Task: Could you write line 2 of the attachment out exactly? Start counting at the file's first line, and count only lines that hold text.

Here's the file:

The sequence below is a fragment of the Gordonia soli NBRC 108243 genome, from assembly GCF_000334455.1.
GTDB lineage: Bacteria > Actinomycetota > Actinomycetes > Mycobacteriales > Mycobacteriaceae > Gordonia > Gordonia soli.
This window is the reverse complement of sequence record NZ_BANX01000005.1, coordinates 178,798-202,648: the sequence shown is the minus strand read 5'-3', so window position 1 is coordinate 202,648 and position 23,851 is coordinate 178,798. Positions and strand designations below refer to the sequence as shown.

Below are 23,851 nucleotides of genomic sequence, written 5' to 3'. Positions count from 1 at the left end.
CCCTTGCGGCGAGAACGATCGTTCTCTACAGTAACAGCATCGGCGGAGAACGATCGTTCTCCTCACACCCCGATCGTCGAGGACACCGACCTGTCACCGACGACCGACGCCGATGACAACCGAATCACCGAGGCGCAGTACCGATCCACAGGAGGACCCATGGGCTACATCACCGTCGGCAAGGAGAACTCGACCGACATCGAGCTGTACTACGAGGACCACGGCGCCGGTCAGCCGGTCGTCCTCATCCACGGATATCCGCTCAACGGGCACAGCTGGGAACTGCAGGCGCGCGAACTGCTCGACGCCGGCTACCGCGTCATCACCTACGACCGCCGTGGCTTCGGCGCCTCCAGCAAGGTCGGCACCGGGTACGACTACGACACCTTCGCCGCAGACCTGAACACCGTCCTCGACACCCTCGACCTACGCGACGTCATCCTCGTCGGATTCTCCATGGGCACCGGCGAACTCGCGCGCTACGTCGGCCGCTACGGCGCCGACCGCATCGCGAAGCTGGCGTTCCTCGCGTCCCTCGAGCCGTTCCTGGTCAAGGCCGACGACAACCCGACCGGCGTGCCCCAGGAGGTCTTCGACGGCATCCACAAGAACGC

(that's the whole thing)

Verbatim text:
GTDB lineage: Bacteria > Actinomycetota > Actinomycetes > Mycobacteriales > Mycobacteriaceae > Gordonia > Gordonia soli.